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Runs in the Family: Tompkins' Cole Lindhorst benefits from athletic lineage

Cole Lindhorst’s earliest memory of a sport he fell in love with began with shame.

“I remember just running around my neighborhood in San Antonio with my mom,” said the Tompkins High junior, who was born in the Alamo City before the family moved to Katy six years ago.

“In fourth or fifth grade, I would always go out and run with her, probably about a mile. She used to beat me, too, so it’s kind of embarrassing.

“At the beginning, I didn’t like it as much. I was more of a basketball player when I was younger. But it was in the seventh grade when I started winning races, and I really started to enjoy it a lot more then.”

These days, Lindhorst has a lot to enjoy.

Lindhorst, whom Tompkins boys coach Walt Yarrow appreciatively refers to as a “low-pointer” because of his high finishes at meets, placed 10th individually at the state cross country meet last November. In the spring, Lindhorst finished seventh in the 1600-meter run and eighth in the 3200-meter run at the state track and field meet.

Long gone are the days Lindhorst struggled just to keep up with his parents. These days, he beats them. That’s perfectly fine to his father, Chris, and mother, Grace.

Their child’s success has only sustained lofty expectations that began in their home.

Chris and Grace are former running stars in their own right. The couple met while competing for the track team at the Air Force Academy a little more than 20 years ago. As a collegian, Chris ran in the World Military Championships, one of 12 Americans chosen to compete against top militaries in the world.

Chris and Grace said they encouraged their son to find his own way. Initially, it was basketball, but Lindhorst’s career on the court ended during his freshman year at St. John XXIII College Prep after suffering a stress fracture. He thought about trying out last season for Tompkins, but ultimately decided against it.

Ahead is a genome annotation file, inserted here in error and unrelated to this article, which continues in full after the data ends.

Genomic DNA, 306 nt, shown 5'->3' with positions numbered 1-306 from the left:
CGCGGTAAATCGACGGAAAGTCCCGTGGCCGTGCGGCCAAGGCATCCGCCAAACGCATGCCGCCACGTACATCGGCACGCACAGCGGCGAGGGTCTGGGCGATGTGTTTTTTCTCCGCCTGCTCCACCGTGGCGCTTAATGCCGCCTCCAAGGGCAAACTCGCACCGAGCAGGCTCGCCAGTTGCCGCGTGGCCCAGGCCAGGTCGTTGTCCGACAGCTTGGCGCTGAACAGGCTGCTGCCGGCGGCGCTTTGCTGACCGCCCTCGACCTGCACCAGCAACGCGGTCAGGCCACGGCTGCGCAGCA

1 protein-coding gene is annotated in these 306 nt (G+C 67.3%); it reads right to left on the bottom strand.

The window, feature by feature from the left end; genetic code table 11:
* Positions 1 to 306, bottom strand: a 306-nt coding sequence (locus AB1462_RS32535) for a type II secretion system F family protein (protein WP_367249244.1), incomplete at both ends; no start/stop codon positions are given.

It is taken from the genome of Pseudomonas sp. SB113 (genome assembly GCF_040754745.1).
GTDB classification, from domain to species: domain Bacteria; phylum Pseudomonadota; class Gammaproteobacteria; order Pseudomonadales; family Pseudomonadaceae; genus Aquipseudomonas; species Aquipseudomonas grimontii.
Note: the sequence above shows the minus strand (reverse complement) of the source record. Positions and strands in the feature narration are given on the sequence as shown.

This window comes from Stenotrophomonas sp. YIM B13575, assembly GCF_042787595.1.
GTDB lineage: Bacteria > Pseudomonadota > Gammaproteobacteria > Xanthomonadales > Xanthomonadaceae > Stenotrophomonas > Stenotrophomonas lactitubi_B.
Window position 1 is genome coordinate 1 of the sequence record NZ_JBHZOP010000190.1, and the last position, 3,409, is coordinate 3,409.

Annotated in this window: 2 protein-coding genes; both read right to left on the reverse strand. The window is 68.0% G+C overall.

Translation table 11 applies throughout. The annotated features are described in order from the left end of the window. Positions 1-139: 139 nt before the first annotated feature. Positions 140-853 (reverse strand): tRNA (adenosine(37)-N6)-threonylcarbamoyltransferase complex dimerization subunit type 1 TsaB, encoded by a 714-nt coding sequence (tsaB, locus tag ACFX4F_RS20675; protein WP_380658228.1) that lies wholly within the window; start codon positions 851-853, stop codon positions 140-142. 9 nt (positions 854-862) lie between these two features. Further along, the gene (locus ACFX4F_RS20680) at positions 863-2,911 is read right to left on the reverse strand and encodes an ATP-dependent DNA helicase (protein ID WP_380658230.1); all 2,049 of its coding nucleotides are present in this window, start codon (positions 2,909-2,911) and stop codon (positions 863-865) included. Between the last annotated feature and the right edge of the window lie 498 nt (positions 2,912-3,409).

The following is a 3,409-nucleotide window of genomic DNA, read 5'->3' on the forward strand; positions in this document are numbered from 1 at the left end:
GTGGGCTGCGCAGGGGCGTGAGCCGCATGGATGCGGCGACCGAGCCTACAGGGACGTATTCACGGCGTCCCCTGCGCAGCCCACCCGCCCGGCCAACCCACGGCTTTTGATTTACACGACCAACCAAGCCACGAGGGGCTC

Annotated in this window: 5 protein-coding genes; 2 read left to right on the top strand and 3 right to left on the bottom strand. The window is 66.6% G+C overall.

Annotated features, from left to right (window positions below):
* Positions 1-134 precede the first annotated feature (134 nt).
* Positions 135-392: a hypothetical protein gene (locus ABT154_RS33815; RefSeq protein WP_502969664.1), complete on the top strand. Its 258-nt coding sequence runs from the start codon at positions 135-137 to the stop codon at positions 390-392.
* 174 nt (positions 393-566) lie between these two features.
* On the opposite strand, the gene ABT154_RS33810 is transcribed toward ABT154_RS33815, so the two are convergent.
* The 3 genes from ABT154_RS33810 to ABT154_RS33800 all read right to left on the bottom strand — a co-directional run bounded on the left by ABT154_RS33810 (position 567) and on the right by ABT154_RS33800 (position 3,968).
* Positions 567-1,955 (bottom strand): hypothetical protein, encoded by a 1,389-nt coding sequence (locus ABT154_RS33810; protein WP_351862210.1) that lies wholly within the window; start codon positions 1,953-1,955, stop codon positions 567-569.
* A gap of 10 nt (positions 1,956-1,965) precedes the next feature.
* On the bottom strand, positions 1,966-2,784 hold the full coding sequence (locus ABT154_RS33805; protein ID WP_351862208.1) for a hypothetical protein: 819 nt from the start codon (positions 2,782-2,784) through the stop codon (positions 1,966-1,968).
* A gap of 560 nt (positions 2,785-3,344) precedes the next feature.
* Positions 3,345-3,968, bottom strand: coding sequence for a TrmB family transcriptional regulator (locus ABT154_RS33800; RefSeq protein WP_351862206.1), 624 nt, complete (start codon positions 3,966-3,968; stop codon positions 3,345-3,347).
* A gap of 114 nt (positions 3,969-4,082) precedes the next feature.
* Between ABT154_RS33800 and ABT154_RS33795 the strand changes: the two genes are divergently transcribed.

“I love basketball, but it was time to let go,” Lindhorst said.

He envisions one day running for the Air Force Academy, just like his parents.

“It’s neat to see him follow the same journey,” Chris said. “He’s made his own decisions, but it’s nice to see him excelling at it and taking it to a whole other level that maybe we couldn’t be able to.”

A blossoming prospect last season for a loaded Tompkins team, Lindhorst is now a leader for the program, though one of two juniors on a roster otherwise full of seniors. He craves what looks to be a big season for him, upping his miles during offseason workouts and focusing on aerobic development.

“Even just since track season, I’ve built my base up aerobically,” Lindhorst said.

“I have more endurance, definitely. I ran a lot more miles. I upped my long runs. Last year, they weren’t consistent at all and this year I tried to be more consistent every week by keeping a steady pace. My tempo runs are 30, 40 seconds faster than they were last year.”

Michigan, Northern Arizona and Oklahoma have expressed interest in Lindhorst. He yearns for the Air Force Academy, of course. But any college decision is still a while away.

In the meantime, he is content deriving inspiration from his favorite artists (his pre-race music mix consists of everything from Kenny Chesney and Rascal Flatts to Drake and Rich the Kid) and reflecting on all the work and time that goes into winning.

“I like to think back to the workouts,” Lindhorst said of what goes through his mind during meets. “That’s the big thing, remembering how much work went into what you’re about to run and the amount of time and effort an entire team puts in. Visualizing the race is also important, focusing on where and when on the course I want to make my moves.”

Chris said his son believes he will win every race. That’s half of the battle, Chris said. The more Lindhorst sees that and goes through races, he only gains more and more confidence.

“His work ethic is what sets him apart from a lot of the kids,” Chris said. “He lives and breathes running. He puts in the miles and time. These guys that are good become good when they’re not being watched, and he understands that.”

This article appears in the September Issue of VYPE Magazine. Pick up your copy at any one of our locations today!


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